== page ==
Doctor Ciro de Quadros: Epidemiologist who helped eradicate smallpox in the 1970s, and polio and measles in the Western hemisphere

Matt Schudel
Click to follow
The Independent Online

The epidemiologist Ciro de Quadros, who has died of pancreatic cancer, helped eradicate smallpox in the 1970s and later led efforts that eliminated polio and measles in the Western hemisphere, saving or improving the lives of millions. Few people in the past 50 years did more than de Quadros to prevent the spread of infectious diseases.

Beginning in Brazil in the 1960s, he helped arrest smallpox in a remote region of the Amazon. He later led programmes that brought an end to polio and measles, sometimes brokering ceasefires among warring factions in order to vaccinate children in battle zones. "This is one of the greatest public health professionals we've ever had," said DA Henderson, former dean of the Johns Hopkins School of Public Health who was also the director of the World Health Organisation's global project to eliminate smallpox.

He was born in 1940 in Rio Pardo, Brazil. He graduated from medical school in 1966 at the Pontifical Catholic University of Rio Grande do Sul in Porto Alegre. While working for the Brazilian public health service he developed an interest in epidemiology and infectious diseases. He received a master of public health degree in 1968 from the National School of Public Health in Rio de Janeiro.

Working in Brazil in the late 1960s, de Quadros kept meticulous records of the cases he encountered and hired local residents to venture into small settlements. Whenever he found smallpox patients, de Quadros acted quickly to vaccinate anyone who might come in contact with them. The method, known as "surveillance and containment," became the standard in epidemiology.

In less than a year, de Quadros eliminated smallpox from a sprawling Brazilian state of 8 million people. Henderson then asked him to go to Ethiopia in the early 1970s. "You could go walking through those mountains for days and days to find a smallpox case but then you could not vaccinate anybody because nobody wanted the vaccination," de Quadros told The Lancet in 2001. "They would throw stones. They would set dogs on you."

None the less, he won the confidence of the people by hiring local nurses and health workers and quickly brought the disease under control in Ethiopia. The world's last known case of smallpox occurred in Somalia in 1977. That year, de Quadros moved to Washington to work for the Pan American Health Organisation, WHO's regional branch for the Americas. He turned his attention to polio, a disease that often causes paralysis.

Since the discovery of a vaccine in 1955, polio had been largely eliminated with advanced medical care. But it remained a scourge in many poorer nations, where its victims were often reduced to lives as beggars. De Quadros adopted many innovative methods to vaccinate children and bring the disease under control. He obtained investments from Unicef, Rotary International, the Inter-American Development Bank and other organisations and established an international fund to help poorer countries buy vaccines at a discount.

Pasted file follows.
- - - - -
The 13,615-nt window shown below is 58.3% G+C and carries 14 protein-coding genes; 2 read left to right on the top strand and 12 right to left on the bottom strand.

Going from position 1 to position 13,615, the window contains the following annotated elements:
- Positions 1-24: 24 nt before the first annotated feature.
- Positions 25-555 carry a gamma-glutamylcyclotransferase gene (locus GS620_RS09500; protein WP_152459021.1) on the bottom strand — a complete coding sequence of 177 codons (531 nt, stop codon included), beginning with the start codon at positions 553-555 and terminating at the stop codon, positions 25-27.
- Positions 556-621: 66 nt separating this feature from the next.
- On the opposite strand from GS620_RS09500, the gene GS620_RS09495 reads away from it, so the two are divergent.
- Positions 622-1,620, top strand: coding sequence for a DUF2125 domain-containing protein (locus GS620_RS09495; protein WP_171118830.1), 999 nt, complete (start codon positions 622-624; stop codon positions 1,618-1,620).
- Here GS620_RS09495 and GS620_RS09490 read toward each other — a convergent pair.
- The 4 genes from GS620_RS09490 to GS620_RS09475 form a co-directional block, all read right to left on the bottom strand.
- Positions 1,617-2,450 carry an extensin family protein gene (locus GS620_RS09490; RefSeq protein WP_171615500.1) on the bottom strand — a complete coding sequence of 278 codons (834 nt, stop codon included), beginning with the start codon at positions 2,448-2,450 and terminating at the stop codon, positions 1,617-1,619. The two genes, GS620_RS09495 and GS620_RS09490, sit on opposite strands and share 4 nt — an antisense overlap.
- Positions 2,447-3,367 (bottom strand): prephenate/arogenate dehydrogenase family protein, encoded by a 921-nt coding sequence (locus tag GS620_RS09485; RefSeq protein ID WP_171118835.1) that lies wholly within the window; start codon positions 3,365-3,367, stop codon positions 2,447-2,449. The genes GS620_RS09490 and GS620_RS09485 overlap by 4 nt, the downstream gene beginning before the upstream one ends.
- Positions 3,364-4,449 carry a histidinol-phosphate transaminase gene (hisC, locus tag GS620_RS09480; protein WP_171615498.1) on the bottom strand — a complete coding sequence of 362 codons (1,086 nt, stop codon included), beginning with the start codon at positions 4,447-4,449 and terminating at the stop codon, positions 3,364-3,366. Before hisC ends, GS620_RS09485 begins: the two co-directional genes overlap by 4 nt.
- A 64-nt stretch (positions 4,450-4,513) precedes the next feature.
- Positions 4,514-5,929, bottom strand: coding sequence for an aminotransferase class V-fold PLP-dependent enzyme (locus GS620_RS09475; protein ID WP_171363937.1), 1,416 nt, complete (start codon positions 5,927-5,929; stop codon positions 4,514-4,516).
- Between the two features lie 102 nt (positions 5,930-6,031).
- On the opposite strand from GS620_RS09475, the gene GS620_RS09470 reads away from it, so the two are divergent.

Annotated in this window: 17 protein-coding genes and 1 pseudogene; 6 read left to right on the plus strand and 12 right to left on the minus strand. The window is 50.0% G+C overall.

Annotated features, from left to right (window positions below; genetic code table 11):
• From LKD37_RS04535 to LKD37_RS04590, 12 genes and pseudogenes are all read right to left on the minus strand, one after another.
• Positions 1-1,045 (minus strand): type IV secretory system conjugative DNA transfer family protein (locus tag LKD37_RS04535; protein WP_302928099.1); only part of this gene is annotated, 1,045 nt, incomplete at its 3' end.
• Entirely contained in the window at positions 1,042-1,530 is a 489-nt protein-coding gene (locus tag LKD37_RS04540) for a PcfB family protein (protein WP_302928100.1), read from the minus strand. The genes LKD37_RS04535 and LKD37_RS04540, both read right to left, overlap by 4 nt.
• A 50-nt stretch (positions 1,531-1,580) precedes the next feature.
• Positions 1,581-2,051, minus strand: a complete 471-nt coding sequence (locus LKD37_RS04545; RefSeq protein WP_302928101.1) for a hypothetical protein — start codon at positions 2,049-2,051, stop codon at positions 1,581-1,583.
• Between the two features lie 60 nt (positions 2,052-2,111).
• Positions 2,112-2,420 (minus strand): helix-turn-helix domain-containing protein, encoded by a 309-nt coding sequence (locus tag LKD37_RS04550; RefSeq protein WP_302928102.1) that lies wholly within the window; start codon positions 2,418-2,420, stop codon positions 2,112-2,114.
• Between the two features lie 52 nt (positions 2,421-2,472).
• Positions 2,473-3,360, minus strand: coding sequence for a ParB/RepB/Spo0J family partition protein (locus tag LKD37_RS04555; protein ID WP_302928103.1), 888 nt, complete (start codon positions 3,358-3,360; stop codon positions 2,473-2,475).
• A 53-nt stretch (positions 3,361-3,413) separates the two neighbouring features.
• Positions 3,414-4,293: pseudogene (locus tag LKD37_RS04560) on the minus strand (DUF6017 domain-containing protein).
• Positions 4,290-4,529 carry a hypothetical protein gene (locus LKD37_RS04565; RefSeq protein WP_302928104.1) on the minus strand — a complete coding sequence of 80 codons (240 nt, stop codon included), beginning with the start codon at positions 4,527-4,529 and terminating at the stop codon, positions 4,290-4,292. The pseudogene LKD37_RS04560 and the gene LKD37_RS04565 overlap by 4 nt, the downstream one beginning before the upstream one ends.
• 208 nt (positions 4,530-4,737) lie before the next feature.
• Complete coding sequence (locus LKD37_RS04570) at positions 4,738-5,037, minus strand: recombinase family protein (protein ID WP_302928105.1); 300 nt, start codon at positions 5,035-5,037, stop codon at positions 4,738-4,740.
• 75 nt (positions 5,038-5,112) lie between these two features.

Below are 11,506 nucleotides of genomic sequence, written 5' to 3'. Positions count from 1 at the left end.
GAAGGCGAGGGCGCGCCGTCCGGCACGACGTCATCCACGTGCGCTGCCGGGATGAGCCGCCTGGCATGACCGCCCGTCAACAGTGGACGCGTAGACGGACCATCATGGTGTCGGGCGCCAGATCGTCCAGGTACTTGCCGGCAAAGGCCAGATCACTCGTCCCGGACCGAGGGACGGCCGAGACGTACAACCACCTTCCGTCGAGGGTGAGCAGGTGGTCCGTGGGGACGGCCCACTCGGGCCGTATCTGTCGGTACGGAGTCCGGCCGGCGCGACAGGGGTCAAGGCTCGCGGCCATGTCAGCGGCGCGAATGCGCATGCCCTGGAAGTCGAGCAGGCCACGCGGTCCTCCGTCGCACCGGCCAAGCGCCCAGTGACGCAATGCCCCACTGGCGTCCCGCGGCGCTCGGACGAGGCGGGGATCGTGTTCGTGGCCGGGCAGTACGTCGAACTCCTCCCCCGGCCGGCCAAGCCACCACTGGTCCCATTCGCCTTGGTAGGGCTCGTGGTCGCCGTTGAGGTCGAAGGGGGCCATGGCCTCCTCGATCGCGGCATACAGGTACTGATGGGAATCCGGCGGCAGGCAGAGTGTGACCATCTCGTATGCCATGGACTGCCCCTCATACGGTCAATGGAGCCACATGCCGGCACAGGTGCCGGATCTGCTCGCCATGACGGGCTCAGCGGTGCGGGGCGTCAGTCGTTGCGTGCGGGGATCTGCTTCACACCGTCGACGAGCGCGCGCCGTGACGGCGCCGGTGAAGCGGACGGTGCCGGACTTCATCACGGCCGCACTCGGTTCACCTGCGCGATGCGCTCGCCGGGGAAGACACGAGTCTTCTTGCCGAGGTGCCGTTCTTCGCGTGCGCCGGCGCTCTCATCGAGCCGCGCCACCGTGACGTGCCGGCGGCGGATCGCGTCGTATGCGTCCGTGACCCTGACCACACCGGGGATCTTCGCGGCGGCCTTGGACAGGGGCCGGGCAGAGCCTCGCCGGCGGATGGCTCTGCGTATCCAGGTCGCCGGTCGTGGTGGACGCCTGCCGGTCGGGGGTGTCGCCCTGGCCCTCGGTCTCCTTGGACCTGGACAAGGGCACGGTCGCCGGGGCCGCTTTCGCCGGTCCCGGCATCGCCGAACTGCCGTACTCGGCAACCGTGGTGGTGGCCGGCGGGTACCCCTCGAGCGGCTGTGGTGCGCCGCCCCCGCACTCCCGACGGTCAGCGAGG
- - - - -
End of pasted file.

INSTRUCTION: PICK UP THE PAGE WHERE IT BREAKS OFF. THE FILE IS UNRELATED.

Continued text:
He taught governmental health and finance ministers about the social benefits of preventive medicine. He organised "national immunisation days," in which the vaccination of millions of children was seen as a holiday, with music and sports as a sidelight.

Even more remarkable was de Quadros' diplomatic ability. In several countries where there were wars or rebel insurgencies, he was able to persuade the combatants to lay down their arms in the cause of public health. "Ciro met rebel leaders from El Salvador in a bar in Georgetown," Jon Andrus, deputy director of the Pan American Health Organisation, recalled. "He said if you just stop fighting one day, it will benefit everybody. Ciro was a hero in that sense."

He called the truce "days of tranquility," when public health workers could go into the countryside without fear and vaccinate children against polio. Even the feared Shining Path guerrilla group in Peru agreed to take part. The last known case of polio in the Western Hemisphere was recorded in Peru in 1991.

"I think what Ciro accomplished in the Americas was nothing short of miraculous," Henderson said. "I've never seen anyone else who could do what Ciro did."

He left the Pan American Health Organisation in 2002, after having worked successfully to eradicate measles from the Americas. A year later he joined the Sabin Vaccine Institute, where he was an executive vice president.

De Quadros kept working until about a month ago. He gave hundreds of presentations around the world and was known to heads of state, but he was also likely to show up in remote locations, talking with nurses about local health problems. "My field experience has taught me to listen to fieldworkers," he told The Lancet. "You have to pay attention to everybody, because you cannot predict who will come up with the good idea."

Henderson, who was de Quadros's boss in Ethiopia in the 1970s, estimated that de Quadros helped prevent the deaths of hundreds of thousands of people through his immunisation efforts. "I watched him perform in Ethiopia," Henderson recalled. "The obstacles were unbelievable – the emperor assassinated, two revolutionary groups fighting, nine of his own teams kidnapped, even a helicopter captured and held for ransom. He kept the teams in the field – and that helicopter pilot went out and vaccinated all the rebels."

Ciro Carlos Araujo de Quadros, epidemiologist: born Rio Pardo, Brazil 30 January 1940; married Susana Figueroa (two daughters, and two stepsons); died Washington 28 May 2014.

© The Washington Post